It certainly looked at times like the left wing was left wide open by the Wild for Boston’s wingers to motor up and down making plays and that’s exactly what they did.

“It’s nice to see Jake [DeBrusk] get rewarded, even though it was a bit of a lucky goal. We talk about his foot speed, getting his legs underneath him, he’s attacking, winning pucks and if you get towards the net you’re going to get some of those breaks so good for him,” said Bruce Cassidy of his rookie winger. “I think we’ve wanted to play that way. I think in training camp you start to see some of it when Jake [DeBrusk] was there, he can motor. Frank [Vatrano] can go in straight lines. I think it just worked out that we’re able to hunt down pucks.

“I talked about our breakouts earlier. We want to be low support in our zone, not getting out of there too soon. I think earlier in the year we talked about some of those high flips, skating on to them, so we’ve balanced that better now. Being in our zone when it’s appropriate to support it low and then get it going when our defensemen have a chance to get it out. So that worked out well for us tonight and that’s all it was. Nothing to do with I think how Minnesota played, it was more about the personnel we have and the situations that have presented themselves.”

Similarly, Vatrano played with straight-line speed all night and snapped in a bit of a knuckling puck that was on edge from long distance and dinged off the post and then off Devan Dubnyk for his first goal of the season in his 10th game. The goal was coming off being a healthy scratch for each of the previous two games and the hope is that it can set off the 23-year-old that has the talent and shot/release to go on a bit of an offensive binge with a little more confidence.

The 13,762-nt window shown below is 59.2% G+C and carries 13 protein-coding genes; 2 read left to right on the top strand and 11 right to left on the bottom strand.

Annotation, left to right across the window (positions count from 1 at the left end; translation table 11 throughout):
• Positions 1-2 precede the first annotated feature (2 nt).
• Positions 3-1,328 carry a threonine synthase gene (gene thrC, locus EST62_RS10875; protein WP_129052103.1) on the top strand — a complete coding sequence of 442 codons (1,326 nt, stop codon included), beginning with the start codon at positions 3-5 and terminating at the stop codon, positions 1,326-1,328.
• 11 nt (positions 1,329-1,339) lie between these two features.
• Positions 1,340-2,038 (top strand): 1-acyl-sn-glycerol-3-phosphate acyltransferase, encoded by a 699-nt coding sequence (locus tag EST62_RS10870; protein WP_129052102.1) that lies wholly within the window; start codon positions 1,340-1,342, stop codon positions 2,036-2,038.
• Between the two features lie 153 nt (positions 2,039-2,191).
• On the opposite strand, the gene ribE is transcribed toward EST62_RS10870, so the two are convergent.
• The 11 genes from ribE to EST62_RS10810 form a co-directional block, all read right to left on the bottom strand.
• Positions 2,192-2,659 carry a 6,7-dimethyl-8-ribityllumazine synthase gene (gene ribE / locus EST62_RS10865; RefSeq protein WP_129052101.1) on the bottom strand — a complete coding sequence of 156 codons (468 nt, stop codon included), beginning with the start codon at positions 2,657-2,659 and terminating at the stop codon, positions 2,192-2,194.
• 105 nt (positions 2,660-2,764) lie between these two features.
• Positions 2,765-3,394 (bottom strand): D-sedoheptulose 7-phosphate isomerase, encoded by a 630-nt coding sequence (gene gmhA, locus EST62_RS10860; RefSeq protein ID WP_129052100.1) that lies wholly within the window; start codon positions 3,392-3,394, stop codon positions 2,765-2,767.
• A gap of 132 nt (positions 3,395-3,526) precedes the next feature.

“[Vatrano] had a lot of pep in his step. I mean, obviously, he’s got a lot of pride. He didn’t like being scratched from the lineup. I think the goal really helps him. He’s a goal scorer and it’s been a while so when you get a break like that and you shoot enough times, it got him excited to play the rest of the game,” said Cassidy. “He’s been working on that part of his game in fairness to him, being a complete player, and it’s a work in progress for a lot of guys, a lot of young guys. So we liked it. We need secondary scoring and he was able to provide some of that.”

The trick for both now is to get each of those revitalized players into a stretch where they can heat up offensively and help offset the Bruins missing three of their top six wingers with David Krejci, Brad Marchand and David Backes all out. 

Short-handed Bruins go all in in victory over Wild

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Short-handed Bruins go all in in victory over Wild

BOSTON -- Somehow the Bruins are managing to survive, and even thrive at times, despite an injury list that keeps growing with each passing day.

The shorthanded B's banked two more points in their 5-3 win over the equally banged-up Minnesota Wild on Monday night at TD Garden, and have now taken points in seven of their last eight games. Some of it is about fill-ins stepping up and getting the job done, some of it is about the youth movement coming through intermittently, some of it is about Boston's core group pulling the rest of the team along, and some of it is about a team displaying a ton of heart and character.